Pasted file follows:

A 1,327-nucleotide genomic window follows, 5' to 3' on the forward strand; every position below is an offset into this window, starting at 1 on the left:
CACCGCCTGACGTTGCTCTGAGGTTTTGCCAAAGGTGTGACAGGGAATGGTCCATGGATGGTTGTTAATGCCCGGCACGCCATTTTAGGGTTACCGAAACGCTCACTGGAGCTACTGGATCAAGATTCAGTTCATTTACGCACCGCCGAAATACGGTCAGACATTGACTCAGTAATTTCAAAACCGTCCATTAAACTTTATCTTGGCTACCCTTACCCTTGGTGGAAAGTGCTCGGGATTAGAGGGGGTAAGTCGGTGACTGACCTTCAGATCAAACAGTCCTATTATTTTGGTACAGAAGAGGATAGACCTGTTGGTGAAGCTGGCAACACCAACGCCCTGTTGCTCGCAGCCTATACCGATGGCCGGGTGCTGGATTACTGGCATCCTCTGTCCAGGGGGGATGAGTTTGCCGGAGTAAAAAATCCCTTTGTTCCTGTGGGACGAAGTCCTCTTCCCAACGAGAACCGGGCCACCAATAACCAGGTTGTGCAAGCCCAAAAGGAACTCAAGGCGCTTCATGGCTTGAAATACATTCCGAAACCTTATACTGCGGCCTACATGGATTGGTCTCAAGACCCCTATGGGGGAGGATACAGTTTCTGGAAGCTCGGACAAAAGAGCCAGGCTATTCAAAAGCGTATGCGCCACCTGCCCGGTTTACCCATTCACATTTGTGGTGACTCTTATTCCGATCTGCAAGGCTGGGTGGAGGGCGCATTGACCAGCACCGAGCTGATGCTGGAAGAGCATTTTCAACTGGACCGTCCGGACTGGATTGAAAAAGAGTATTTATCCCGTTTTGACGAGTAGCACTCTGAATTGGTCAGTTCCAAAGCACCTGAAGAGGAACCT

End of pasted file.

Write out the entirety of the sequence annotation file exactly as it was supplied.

A 1,327-nucleotide genomic window follows, 5' to 3' on the forward strand; every position below is an offset into this window, starting at 1 on the left:
CACCGCCTGACGTTGCTCTGAGGTTTTGCCAAAGGTGTGACAGGGAATGGTCCATGGATGGTTGTTAATGCCCGGCACGCCATTTTAGGGTTACCGAAACGCTCACTGGAGCTACTGGATCAAGATTCAGTTCATTTACGCACCGCCGAAATACGGTCAGACATTGACTCAGTAATTTCAAAACCGTCCATTAAACTTTATCTTGGCTACCCTTACCCTTGGTGGAAAGTGCTCGGGATTAGAGGGGGTAAGTCGGTGACTGACCTTCAGATCAAACAGTCCTATTATTTTGGTACAGAAGAGGATAGACCTGTTGGTGAAGCTGGCAACACCAACGCCCTGTTGCTCGCAGCCTATACCGATGGCCGGGTGCTGGATTACTGGCATCCTCTGTCCAGGGGGGATGAGTTTGCCGGAGTAAAAAATCCCTTTGTTCCTGTGGGACGAAGTCCTCTTCCCAACGAGAACCGGGCCACCAATAACCAGGTTGTGCAAGCCCAAAAGGAACTCAAGGCGCTTCATGGCTTGAAATACATTCCGAAACCTTATACTGCGGCCTACATGGATTGGTCTCAAGACCCCTATGGGGGAGGATACAGTTTCTGGAAGCTCGGACAAAAGAGCCAGGCTATTCAAAAGCGTATGCGCCACCTGCCCGGTTTACCCATTCACATTTGTGGTGACTCTTATTCCGATCTGCAAGGCTGGGTGGAGGGCGCATTGACCAGCACCGAGCTGATGCTGGAAGAGCATTTTCAACTGGACCGTCCGGACTGGATTGAAAAAGAGTATTTATCCCGTTTTGACGAGTAGCACTCTGAATTGGTCAGTTCCAAAGCACCTGAAGAGGAACCT